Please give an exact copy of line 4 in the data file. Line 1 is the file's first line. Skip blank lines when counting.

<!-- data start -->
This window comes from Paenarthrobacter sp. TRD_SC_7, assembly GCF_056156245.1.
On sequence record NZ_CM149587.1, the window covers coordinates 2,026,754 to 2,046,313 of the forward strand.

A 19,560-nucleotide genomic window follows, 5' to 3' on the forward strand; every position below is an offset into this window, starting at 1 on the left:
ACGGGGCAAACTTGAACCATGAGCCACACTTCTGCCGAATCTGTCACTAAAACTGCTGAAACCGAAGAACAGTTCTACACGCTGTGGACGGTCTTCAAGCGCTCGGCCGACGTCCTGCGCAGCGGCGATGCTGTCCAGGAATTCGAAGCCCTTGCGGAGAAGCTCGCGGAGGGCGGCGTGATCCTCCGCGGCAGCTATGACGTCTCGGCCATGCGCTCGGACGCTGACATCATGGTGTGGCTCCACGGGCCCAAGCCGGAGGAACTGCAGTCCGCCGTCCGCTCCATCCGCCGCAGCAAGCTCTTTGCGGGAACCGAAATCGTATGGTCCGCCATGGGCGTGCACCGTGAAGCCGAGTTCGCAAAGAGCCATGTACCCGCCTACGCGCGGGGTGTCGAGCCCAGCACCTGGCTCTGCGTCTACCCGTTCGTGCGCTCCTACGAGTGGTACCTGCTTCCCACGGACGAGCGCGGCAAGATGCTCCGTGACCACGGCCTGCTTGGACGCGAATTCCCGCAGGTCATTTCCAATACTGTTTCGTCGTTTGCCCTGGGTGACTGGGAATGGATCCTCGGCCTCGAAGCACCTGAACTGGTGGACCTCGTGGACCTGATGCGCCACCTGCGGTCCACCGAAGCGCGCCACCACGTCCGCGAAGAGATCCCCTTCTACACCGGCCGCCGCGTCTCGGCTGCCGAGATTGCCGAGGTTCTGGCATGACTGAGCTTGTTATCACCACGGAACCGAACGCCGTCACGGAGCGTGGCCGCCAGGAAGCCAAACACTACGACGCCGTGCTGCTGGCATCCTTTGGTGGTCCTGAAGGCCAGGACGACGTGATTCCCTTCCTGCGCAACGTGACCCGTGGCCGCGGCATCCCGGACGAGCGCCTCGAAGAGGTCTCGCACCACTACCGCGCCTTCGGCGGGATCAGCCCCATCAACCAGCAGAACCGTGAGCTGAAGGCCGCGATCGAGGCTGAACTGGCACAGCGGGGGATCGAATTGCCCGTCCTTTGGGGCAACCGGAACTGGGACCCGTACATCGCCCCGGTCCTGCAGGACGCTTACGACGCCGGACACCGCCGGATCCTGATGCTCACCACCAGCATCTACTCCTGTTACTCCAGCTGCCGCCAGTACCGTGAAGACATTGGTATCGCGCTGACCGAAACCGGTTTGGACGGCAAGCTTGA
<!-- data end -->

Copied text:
ACGGGGCAAACTTGAACCATGAGCCACACTTCTGCCGAATCTGTCACTAAAACTGCTGAAACCGAAGAACAGTTCTACACGCTGTGGACGGTCTTCAAGCGCTCGGCCGACGTCCTGCGCAGCGGCGATGCTGTCCAGGAATTCGAAGCCCTTGCGGAGAAGCTCGCGGAGGGCGGCGTGATCCTCCGCGGCAGCTATGACGTCTCGGCCATGCGCTCGGACGCTGACATCATGGTGTGGCTCCACGGGCCCAAGCCGGAGGAACTGCAGTCCGCCGTCCGCTCCATCCGCCGCAGCAAGCTCTTTGCGGGAACCGAAATCGTATGGTCCGCCATGGGCGTGCACCGTGAAGCCGAGTTCGCAAAGAGCCATGTACCCGCCTACGCGCGGGGTGTCGAGCCCAGCACCTGGCTCTGCGTCTACCCGTTCGTGCGCTCCTACGAGTGGTACCTGCTTCCCACGGACGAGCGCGGCAAGATGCTCCGTGACCACGGCCTGCTTGGACGCGAATTCCCGCAGGTCATTTCCAATACTGTTTCGTCGTTTGCCCTGGGTGACTGGGAATGGATCCTCGGCCTCGAAGCACCTGAACTGGTGGACCTCGTGGACCTGATGCGCCACCTGCGGTCCACCGAAGCGCGCCACCACGTCCGCGAAGAGATCCCCTTCTACACCGGCCGCCGCGTCTCGGCTGCCGAGATTGCCGAGGTTCTGGCATGACTGAGCTTGTTATCACCACGGAACCGAACGCCGTCACGGAGCGTGGCCGCCAGGAAGCCAAACACTACGACGCCGTGCTGCTGGCATCCTTTGGTGGTCCTGAAGGCCAGGACGACGTGATTCCCTTCCTGCGCAACGTGACCCGTGGCCGCGGCATCCCGGACGAGCGCCTCGAAGAGGTCTCGCACCACTACCGCGCCTTCGGCGGGATCAGCCCCATCAACCAGCAGAACCGTGAGCTGAAGGCCGCGATCGAGGCTGAACTGGCACAGCGGGGGATCGAATTGCCCGTCCTTTGGGGCAACCGGAACTGGGACCCGTACATCGCCCCGGTCCTGCAGGACGCTTACGACGCCGGACACCGCCGGATCCTGATGCTCACCACCAGCATCTACTCCTGTTACTCCAGCTGCCGCCAGTACCGTGAAGACATTGGTATCGCGCTGACCGAAACCGGTTTGGACGGCAAGCTTGA